Why Playing The Climate Blame Game Is “So 2009″
It’s New Year’s Eve, the day before we embark on a fresh new decade of human existence. For those that are passionate about the world of environmental activism and progressive regulation, looking back on 2009 is likely to fill one with mixed emotions.
And now, thanks to a recent report by the Daily Mail, rumors are swirling around that China may have had more to do with the lackluster Copenhagen Accord than was originally suspected.
The Mail on Sunday, a UK publication, tracked the leaked data from the University of East Anglia’s climate change department to a suspect computer which provides internet access to China.
The emails contained language that may have implied that world scientists had been manipulating findings in order to make climate change seem more serious than it really is; however some have said that the emails have been taken out of context.
The controversy surrounding these leaked emails, which came to be known as “Climategate” in the U.S. and “Warmergate” in the UK, disrupted the world’s focus on Copenhagen and has been blamed for the inability of the U.S. to bring it’s own agressive policy to the table at the UN Climate Conference. It has also been said that this recent discovery only solidifies criticisms that, behind closed doors, China was a significant blocking force to any real reform at Copenhagen.
The internet address used to post the messages is linked to several others used by the Chinese- one is a Chinese environmental institute, the Research Institute of Forest Ecology and Environment Protection, based near Beijing.
Several professors from this institute are regulars at climate change conferences where they have shared a platform with the University of East Anglia experts. After our enquiries in Malaysia began, the suspect computer links to China were suddenly cut.
Although those disappointed by the anti-climactic, non-binding agreement that emerged from the Copenhagen Conference can’t help but be scandalized by these speculations, the fact remains that playing the blame game isn’t going to improve the climate crisis, or convince one of the world’s most powerful developing nations to come back to the table in 2010.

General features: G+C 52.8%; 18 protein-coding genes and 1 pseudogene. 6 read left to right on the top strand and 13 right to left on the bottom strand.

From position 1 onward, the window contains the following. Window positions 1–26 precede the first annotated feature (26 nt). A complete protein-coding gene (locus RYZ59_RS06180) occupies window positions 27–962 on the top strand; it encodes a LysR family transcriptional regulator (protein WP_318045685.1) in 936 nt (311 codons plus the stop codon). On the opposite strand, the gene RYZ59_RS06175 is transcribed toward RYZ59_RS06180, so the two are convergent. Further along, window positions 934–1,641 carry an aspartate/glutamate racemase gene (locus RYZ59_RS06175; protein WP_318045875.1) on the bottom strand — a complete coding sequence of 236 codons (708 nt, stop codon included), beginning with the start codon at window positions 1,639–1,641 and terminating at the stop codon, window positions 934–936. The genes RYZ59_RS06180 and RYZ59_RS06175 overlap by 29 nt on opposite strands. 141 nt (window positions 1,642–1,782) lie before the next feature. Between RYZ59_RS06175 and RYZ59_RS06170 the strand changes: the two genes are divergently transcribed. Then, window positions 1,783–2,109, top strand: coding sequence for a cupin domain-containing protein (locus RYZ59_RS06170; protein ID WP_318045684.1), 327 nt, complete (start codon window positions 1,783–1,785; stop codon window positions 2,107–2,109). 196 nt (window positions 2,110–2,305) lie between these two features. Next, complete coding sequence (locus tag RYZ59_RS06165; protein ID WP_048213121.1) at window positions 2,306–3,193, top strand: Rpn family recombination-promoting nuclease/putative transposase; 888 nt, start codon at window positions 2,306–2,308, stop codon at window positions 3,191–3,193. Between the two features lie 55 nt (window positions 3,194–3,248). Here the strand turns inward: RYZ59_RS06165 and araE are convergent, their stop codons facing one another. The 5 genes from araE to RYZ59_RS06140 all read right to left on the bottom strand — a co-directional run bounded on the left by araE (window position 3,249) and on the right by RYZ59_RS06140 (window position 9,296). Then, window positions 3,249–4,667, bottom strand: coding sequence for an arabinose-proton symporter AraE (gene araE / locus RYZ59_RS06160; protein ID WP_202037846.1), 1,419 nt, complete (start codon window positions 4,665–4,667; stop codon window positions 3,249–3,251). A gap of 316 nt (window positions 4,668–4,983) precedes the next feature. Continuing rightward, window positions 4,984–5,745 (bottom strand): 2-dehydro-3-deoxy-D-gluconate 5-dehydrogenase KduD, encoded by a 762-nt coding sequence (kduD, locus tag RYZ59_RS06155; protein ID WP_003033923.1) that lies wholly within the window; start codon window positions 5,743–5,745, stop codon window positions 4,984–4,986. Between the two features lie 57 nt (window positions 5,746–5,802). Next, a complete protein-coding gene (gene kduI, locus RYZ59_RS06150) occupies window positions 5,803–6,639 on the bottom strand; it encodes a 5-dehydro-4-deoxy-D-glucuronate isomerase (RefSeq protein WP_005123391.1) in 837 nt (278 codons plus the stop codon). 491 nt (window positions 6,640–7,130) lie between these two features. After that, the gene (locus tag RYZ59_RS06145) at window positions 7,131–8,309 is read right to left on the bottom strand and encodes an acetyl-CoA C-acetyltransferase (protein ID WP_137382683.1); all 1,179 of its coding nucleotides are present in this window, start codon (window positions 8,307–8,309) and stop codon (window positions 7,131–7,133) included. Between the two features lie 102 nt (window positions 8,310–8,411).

Treehugger.com writer Alex Pasternack recently put together a collection of compelling counterarguments on this topic in a piece titled, “Blaming China for Copenhagen Won’t Help the Climate.”
If it [China] did indeed force the final accord in Copenhagen in its favor, that may point to a failure of the international climate treaty-making process. But more importantly, even amidst a possible redrawing of the climate relations map, China’s role at Copenhagen reminds us of the key issue dividing the developing and developed world: while it hurtles towards a clean tech economy, China, like other high-emitting developing nations, is laser-focused on its “right to develop.” And it expects the developed world to do much more to prevent climate change. Rightly so.
When pointing the finger at those who stood in the way of the miraculous solution we were all hoping would come out of Copenhagen, it’s important to realize that the only blame we can rightly place is on ourselves.
Many countries shirked their responsibilities in those negotiations, especially the United States, and this is proof that we have not yet figured out a way to put aside our political differences, come together as a people and demand that changes be made.
With the hope of a New Year streching out before us, let’s resolve to DO SOMETHING about the environmental issues that are facing humanity. Let’s take back the power from politicians too scared to stand up for what they believe in, and corporations that are concerned only with the bottom line.
Let’s realize it is not some of us, but ALL of us that are responsible for this mess, and that only together can we be a part of the solution.
Sign the petition: “U.S. Senate: Time Is Running Out for Climate!“
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